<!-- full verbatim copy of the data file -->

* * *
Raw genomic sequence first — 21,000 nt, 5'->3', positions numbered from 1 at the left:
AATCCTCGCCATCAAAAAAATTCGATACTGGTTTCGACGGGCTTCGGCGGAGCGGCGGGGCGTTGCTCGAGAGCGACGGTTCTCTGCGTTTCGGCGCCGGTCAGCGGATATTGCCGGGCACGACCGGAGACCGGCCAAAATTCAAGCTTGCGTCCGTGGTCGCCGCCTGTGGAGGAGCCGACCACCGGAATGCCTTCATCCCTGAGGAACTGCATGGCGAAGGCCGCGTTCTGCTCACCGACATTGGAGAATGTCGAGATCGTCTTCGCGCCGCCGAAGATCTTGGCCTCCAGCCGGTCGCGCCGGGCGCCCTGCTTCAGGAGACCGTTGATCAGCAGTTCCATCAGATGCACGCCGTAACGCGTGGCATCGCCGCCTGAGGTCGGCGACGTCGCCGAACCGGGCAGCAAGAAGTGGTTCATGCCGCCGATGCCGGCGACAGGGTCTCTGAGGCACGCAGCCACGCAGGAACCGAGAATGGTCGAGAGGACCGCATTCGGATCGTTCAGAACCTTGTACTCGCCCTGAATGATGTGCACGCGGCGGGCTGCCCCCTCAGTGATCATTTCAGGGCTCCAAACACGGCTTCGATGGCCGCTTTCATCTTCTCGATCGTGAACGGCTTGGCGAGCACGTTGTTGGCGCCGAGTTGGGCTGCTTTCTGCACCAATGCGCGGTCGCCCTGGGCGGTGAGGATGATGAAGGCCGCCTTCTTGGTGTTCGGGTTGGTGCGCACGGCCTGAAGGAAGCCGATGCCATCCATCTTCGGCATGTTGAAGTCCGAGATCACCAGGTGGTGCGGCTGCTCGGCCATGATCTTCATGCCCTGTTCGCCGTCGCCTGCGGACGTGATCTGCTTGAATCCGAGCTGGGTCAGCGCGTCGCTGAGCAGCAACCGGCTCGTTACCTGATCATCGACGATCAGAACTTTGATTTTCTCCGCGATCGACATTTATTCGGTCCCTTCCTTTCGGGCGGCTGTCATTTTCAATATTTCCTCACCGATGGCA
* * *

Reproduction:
Raw genomic sequence first — 21,000 nt, 5'->3', positions numbered from 1 at the left:
AATCCTCGCCATCAAAAAAATTCGATACTGGTTTCGACGGGCTTCGGCGGAGCGGCGGGGCGTTGCTCGAGAGCGACGGTTCTCTGCGTTTCGGCGCCGGTCAGCGGATATTGCCGGGCACGACCGGAGACCGGCCAAAATTCAAGCTTGCGTCCGTGGTCGCCGCCTGTGGAGGAGCCGACCACCGGAATGCCTTCATCCCTGAGGAACTGCATGGCGAAGGCCGCGTTCTGCTCACCGACATTGGAGAATGTCGAGATCGTCTTCGCGCCGCCGAAGATCTTGGCCTCCAGCCGGTCGCGCCGGGCGCCCTGCTTCAGGAGACCGTTGATCAGCAGTTCCATCAGATGCACGCCGTAACGCGTGGCATCGCCGCCTGAGGTCGGCGACGTCGCCGAACCGGGCAGCAAGAAGTGGTTCATGCCGCCGATGCCGGCGACAGGGTCTCTGAGGCACGCAGCCACGCAGGAACCGAGAATGGTCGAGAGGACCGCATTCGGATCGTTCAGAACCTTGTACTCGCCCTGAATGATGTGCACGCGGCGGGCTGCCCCCTCAGTGATCATTTCAGGGCTCCAAACACGGCTTCGATGGCCGCTTTCATCTTCTCGATCGTGAACGGCTTGGCGAGCACGTTGTTGGCGCCGAGTTGGGCTGCTTTCTGCACCAATGCGCGGTCGCCCTGGGCGGTGAGGATGATGAAGGCCGCCTTCTTGGTGTTCGGGTTGGTGCGCACGGCCTGAAGGAAGCCGATGCCATCCATCTTCGGCATGTTGAAGTCCGAGATCACCAGGTGGTGCGGCTGCTCGGCCATGATCTTCATGCCCTGTTCGCCGTCGCCTGCGGACGTGATCTGCTTGAATCCGAGCTGGGTCAGCGCGTCGCTGAGCAGCAACCGGCTCGTTACCTGATCATCGACGATCAGAACTTTGATTTTCTCCGCGATCGACATTTATTCGGTCCCTTCCTTTCGGGCGGCTGTCATTTTCAATATTTCCTCACCGATGGCA